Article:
Source: Cardiac Anesthesiologist blog
An Updated Report by the American Society of Anesthesiologists Task Force on Prevention of Perioperative Peripheral Neuropathies
I. Preoperative History and Physical Assessment
• When judged appropriate, it is helpful to ascertain that patients can comfortably tolerate the anticipated operative position.
• Body habitus, preexisting neurologic symptoms,
diabetes mellitus, peripheral vascular disease, alcohol dependency, arthritis, and gender (e.g., male gender and its association with ulnar neuropathy) are important elements of a preoperative history.
II. Positioning Strategies for the Upper Extremities
• Arm abduction in supine patients should be limited to 90 degrees. Patients who are positioned prone may comfortably tolerate arm abduction greater than 90 degrees.
• Supine Patient With Arm on an Arm Board: The upper extremity should be positioned to decrease pressure on the postcondylar groove of the humerus (ulnar groove). Either supination or the neutral forearm positions facilitates this action.
• Supine Patient With Arms Tucked at Side: The forearm should be in a neutral position. Flexion of the elbow may increase the risk of ulnar neuropathy, but there is no consensus on an acceptable degree of flexion during the perioperative period. Prolonged pressure on the radial nerve in the spiral groove of the humerus should be avoided. Extension of the elbow beyond the range that is comfortable during the preoperative assessment may stretch the median nerve. Periodic perioperative assessments may ensure maintenance of the desired position.
III. Specific Positioning Strategies for the Lower Extremities
• Stretching of the Hamstring Muscle Group: Positions that stretch the hamstring muscle group beyond the range that is comfortable during the preoperative assessment may stretch the sciatic nerve.
• Limiting Hip Flexion: Because the sciatic nerve or its branches cross both the hip and the knee joints, extension and flexion of these joints, respectively, should be considered when determining the degree of hip flexion. Neither extension nor flexion of the hip increases the risk of femoral neuropathy. Prolonged pressure on the peroneal nerve at the fibular head should be avoided.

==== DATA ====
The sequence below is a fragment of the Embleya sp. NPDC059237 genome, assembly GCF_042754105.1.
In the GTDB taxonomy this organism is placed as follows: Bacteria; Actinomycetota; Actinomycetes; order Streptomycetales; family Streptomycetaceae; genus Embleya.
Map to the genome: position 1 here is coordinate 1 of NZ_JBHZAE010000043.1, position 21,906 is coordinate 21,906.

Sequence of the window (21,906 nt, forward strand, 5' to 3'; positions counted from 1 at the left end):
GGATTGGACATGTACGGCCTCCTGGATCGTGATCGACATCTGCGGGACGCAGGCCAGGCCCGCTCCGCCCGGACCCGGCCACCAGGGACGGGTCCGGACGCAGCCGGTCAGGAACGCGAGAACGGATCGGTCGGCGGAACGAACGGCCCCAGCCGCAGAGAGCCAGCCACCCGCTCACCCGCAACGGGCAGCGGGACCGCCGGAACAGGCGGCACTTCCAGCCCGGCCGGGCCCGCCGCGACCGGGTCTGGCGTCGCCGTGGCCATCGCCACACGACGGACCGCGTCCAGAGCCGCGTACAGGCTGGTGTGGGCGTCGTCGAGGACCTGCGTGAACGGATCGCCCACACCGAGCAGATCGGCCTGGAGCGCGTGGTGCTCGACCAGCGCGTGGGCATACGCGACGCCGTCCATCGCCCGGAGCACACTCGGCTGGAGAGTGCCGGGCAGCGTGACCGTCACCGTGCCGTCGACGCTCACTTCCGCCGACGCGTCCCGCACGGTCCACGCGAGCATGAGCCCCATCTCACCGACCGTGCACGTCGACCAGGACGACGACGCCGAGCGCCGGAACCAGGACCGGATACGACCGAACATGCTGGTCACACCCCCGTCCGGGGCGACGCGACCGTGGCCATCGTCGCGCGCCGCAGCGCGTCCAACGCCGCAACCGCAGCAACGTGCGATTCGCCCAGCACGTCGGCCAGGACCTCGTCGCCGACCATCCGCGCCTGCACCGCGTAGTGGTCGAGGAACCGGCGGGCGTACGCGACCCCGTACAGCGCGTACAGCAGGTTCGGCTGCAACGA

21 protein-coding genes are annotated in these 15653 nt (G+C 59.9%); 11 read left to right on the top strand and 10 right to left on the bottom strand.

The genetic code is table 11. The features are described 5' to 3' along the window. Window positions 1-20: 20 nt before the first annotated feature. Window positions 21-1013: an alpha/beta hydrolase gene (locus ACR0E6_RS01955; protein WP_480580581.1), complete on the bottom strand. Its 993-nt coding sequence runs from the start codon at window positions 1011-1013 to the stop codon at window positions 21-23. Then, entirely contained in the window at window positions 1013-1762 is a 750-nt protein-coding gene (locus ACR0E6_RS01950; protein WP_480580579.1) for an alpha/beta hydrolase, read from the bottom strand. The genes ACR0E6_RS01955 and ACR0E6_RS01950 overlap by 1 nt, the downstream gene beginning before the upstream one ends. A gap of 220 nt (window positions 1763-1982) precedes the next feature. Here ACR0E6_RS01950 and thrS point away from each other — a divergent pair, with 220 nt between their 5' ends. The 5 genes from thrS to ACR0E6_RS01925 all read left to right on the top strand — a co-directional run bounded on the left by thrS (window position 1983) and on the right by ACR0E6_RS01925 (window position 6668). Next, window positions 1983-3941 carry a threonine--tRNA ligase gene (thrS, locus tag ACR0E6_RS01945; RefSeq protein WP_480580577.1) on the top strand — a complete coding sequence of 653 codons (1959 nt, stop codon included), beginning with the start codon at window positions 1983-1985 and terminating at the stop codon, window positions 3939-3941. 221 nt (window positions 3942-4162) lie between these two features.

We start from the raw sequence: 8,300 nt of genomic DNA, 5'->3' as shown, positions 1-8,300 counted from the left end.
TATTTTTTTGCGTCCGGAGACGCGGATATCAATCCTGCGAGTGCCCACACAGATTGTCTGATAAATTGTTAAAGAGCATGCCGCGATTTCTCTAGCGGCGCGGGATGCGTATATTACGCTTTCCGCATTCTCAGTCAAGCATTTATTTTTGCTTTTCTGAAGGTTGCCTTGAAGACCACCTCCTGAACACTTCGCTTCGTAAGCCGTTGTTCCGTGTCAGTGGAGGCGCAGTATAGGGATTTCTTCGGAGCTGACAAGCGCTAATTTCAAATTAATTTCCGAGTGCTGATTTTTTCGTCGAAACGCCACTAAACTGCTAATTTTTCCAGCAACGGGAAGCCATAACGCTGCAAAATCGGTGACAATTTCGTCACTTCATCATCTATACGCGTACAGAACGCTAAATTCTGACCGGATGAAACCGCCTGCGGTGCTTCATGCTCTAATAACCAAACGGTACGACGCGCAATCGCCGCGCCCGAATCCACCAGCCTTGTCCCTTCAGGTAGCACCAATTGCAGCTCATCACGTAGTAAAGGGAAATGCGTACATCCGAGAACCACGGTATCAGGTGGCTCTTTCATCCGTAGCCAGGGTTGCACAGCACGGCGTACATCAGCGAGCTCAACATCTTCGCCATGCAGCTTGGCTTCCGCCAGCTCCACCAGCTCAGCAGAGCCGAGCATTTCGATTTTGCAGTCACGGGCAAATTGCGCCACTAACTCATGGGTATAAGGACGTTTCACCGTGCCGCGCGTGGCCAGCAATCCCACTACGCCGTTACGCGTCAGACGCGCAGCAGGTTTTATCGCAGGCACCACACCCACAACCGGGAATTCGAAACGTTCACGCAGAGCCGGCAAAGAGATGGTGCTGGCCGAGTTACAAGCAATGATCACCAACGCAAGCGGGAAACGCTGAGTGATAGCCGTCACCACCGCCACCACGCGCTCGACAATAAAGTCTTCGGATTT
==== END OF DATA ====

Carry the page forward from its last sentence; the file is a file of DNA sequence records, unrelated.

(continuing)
IV. Protective Padding
• Padded Arm Boards: Padded arm boards may decrease the risk of upper extremity neuropathy
• Chest Rolls: The use of chest rolls in the laterally positioned patient may decrease the risk of upper extremity neuropathy.
• Padding at the Elbow: Padding at the elbow may decrease the risk of upper extremity neuropathy.
• Padding to Protect the Peroneal (Fibular) Nerve: The use of specific padding to prevent pressure of a hard surface against the peroneal nerve at the fibular head may decrease the risk of peroneal neuropathy.
• Complications From the Use of Padding: The inappropriate use of padding (e.g., padding too tight) may increase the risk of perioperative neuropathy.
The use of properly functioning automated blood pressure cuffs on the arm (i.e., placed above the antecubital fossa) does not change the risk of upper extremity neuropathy. The use of shoulder braces in a steep head-down position may increase the risk of perioperative neuropathies.
VI. Postoperative Assessment
A simple postoperative assessment of extremity nerve function may lead to early recognition of peripheral neuropathies.
Documentation of specific perioperative positioning actions may be useful for continuous improvement processes and may result in improvements by helping practitioners focus attention on relevant aspects of patient positioning and providing information on positioning strategies that eventually leads to improvements in patient care.